Uber amps up campaign to bring ridesharing to B.C. amid provincial election

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As the British Columbia provincial election nears its conclusion on May 9th, Uber is taking the opportunity to campaign for entrance to the province, which is the largest jurisdiction in North America without ridesharing.

The company recently published a blog post that details all the electoral candidates in B.C. that reportedly support bringing ridesharing to the province, and according to Uber, it’s a vast majority. The list includes all Liberal and Green party candidates, along with the majority of the candidates running for the NDP — which is currently leading the polls. Additionally, all three party leaders are in support, says Uber, further citing support from the David Suzuki Foundation, the B.C. Chamber of Commerce and TransLink CEO Kevin Desmond. 

In March Uber launched a petition to bring ridesharing to B.C. that now has over its goal of 30,000 signatures.

“Ridesharing reduces impaired driving, complements public transit, and provides flexible income opportunities for drivers,” argues the company in its petition, adding that over a quarter million British Columbians have downloaded the Uber app and over 350,000 tourists have tried to use the app in BC since 2015.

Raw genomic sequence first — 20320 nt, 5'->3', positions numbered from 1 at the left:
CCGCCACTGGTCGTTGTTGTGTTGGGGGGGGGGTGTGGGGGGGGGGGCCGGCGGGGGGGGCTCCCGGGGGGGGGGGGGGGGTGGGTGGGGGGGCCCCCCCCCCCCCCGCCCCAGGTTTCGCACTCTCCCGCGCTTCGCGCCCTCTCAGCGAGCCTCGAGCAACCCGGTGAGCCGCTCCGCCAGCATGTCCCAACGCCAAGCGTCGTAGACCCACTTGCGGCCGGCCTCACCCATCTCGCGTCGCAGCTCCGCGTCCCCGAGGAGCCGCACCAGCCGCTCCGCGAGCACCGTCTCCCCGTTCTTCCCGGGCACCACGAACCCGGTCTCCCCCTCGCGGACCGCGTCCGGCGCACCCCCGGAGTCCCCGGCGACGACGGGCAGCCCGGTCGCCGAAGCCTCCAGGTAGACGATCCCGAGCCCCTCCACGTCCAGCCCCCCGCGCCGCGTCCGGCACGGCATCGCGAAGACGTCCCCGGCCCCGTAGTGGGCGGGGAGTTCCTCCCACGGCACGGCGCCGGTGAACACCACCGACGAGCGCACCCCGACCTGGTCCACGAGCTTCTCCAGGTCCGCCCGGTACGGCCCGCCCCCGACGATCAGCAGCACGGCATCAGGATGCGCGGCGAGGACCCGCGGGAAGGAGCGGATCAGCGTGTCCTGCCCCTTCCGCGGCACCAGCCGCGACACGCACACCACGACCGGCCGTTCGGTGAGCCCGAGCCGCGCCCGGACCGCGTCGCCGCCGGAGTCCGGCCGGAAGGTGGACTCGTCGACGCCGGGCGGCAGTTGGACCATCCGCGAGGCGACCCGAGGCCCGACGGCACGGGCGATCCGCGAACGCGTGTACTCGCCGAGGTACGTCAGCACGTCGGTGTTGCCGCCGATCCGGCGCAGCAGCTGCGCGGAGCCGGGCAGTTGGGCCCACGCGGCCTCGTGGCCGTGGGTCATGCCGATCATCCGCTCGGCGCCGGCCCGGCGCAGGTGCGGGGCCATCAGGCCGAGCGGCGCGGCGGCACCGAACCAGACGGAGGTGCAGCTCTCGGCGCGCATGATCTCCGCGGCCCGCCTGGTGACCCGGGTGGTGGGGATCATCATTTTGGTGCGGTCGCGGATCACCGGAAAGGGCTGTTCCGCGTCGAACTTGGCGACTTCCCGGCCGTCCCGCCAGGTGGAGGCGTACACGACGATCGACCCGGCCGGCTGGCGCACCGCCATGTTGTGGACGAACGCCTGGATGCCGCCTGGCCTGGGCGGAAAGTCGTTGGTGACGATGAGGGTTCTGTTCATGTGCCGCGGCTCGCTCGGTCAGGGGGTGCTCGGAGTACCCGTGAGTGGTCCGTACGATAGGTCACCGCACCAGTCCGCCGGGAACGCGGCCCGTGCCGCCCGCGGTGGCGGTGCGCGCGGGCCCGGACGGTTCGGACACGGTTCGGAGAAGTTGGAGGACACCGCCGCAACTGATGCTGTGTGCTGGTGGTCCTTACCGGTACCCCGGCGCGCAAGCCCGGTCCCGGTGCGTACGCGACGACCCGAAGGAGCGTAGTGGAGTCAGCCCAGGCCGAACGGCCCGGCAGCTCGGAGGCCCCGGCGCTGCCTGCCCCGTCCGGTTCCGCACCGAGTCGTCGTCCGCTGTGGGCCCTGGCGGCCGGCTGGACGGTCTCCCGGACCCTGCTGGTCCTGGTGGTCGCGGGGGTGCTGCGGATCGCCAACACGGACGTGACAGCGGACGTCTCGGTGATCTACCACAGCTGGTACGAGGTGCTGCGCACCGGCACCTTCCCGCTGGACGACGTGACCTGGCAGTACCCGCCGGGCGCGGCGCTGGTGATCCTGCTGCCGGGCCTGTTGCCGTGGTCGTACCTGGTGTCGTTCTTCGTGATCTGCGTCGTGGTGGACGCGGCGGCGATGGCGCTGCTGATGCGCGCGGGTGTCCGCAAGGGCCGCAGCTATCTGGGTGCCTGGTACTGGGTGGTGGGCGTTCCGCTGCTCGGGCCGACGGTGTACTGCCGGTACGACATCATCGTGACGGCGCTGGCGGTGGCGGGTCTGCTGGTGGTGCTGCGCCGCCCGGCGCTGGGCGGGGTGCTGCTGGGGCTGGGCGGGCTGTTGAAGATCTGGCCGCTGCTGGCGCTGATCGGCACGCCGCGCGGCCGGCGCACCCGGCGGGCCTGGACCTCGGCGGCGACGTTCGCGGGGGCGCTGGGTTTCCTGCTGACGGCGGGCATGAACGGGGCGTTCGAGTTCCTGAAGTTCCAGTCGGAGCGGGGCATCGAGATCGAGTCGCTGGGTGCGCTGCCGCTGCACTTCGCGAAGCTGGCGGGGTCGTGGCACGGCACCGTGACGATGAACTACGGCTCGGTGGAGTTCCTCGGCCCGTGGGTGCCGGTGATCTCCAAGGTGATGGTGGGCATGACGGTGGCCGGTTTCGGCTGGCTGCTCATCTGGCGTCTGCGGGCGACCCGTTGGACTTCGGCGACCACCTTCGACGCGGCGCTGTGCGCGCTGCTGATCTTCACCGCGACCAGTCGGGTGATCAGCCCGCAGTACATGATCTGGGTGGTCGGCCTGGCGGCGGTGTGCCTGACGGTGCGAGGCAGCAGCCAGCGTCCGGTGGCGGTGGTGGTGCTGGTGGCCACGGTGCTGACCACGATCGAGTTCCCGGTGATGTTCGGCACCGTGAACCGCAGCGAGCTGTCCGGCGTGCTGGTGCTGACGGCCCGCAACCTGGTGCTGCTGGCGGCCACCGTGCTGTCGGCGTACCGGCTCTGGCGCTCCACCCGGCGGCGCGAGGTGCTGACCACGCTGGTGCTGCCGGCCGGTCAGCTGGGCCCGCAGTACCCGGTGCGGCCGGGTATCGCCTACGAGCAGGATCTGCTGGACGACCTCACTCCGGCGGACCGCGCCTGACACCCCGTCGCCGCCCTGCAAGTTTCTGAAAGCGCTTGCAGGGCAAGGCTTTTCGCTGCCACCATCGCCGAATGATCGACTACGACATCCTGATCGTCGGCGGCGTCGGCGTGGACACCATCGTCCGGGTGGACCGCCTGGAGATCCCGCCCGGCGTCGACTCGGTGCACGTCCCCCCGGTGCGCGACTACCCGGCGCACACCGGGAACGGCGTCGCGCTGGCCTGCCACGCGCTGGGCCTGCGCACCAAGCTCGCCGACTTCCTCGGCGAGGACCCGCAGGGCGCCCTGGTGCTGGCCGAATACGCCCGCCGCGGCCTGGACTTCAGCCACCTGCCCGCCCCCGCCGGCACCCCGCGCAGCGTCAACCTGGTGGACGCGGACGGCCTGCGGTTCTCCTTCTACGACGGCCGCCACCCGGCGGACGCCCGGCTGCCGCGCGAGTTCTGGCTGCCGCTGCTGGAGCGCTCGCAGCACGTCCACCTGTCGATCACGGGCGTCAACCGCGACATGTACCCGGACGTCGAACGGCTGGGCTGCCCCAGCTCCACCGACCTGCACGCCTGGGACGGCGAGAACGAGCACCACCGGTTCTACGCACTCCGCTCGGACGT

The campaigning seems to have taken effect, as well, with B.C.’s minister of transportation and infrastructure, Todd Stone, saying the government hopes to introduce ridesharing services in December 2017.

To support the taxi industry, and create a “level playing field” the government also announced new measures such as creating an Uber-like app for taxis and giving taxis exclusive rights to be hired by phone, at a taxi stand or hailed from the curb.

It’s been a long fight for Uber, which faces opposition from the taxi industry as well as the City of Vancouver, which last fall voted to keep Uber off the streets of the city.

Throughout the process, Uber has been dogged, airing radio ads and launching a letter-writing campaign in 2016.

Source: Uber
Via: Cantech Letter